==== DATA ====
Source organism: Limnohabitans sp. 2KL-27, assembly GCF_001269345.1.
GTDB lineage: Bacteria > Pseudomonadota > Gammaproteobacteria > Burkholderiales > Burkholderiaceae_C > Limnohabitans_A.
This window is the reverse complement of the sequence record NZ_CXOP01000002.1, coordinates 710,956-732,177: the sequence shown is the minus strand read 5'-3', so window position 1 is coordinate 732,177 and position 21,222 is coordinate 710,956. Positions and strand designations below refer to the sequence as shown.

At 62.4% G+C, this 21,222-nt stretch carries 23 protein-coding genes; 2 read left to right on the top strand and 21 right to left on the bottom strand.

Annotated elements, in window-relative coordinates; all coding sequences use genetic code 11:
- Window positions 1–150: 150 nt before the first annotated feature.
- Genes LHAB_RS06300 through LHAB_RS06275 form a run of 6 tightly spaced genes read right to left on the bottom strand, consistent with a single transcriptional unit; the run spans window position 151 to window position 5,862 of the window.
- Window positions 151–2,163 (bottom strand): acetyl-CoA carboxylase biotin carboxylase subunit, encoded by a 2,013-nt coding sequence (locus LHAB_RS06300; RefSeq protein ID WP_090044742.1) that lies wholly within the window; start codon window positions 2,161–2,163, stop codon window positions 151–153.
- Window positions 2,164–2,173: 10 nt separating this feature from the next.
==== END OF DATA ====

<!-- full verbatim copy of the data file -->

Source organism: Limnohabitans sp. 2KL-27, assembly GCF_001269345.1.
GTDB lineage: Bacteria > Pseudomonadota > Gammaproteobacteria > Burkholderiales > Burkholderiaceae_C > Limnohabitans_A.
This window is the reverse complement of the sequence record NZ_CXOP01000002.1, coordinates 710,956-732,177: the sequence shown is the minus strand read 5'-3', so window position 1 is coordinate 732,177 and position 21,222 is coordinate 710,956. Positions and strand designations below refer to the sequence as shown.

At 62.4% G+C, this 21,222-nt stretch carries 23 protein-coding genes; 2 read left to right on the top strand and 21 right to left on the bottom strand.

Annotated elements, in window-relative coordinates; all coding sequences use genetic code 11:
- Window positions 1–150: 150 nt before the first annotated feature.
- Genes LHAB_RS06300 through LHAB_RS06275 form a run of 6 tightly spaced genes read right to left on the bottom strand, consistent with a single transcriptional unit; the run spans window position 151 to window position 5,862 of the window.
- Window positions 151–2,163 (bottom strand): acetyl-CoA carboxylase biotin carboxylase subunit, encoded by a 2,013-nt coding sequence (locus LHAB_RS06300; RefSeq protein ID WP_090044742.1) that lies wholly within the window; start codon window positions 2,161–2,163, stop codon window positions 151–153.
- Window positions 2,164–2,173: 10 nt separating this feature from the next.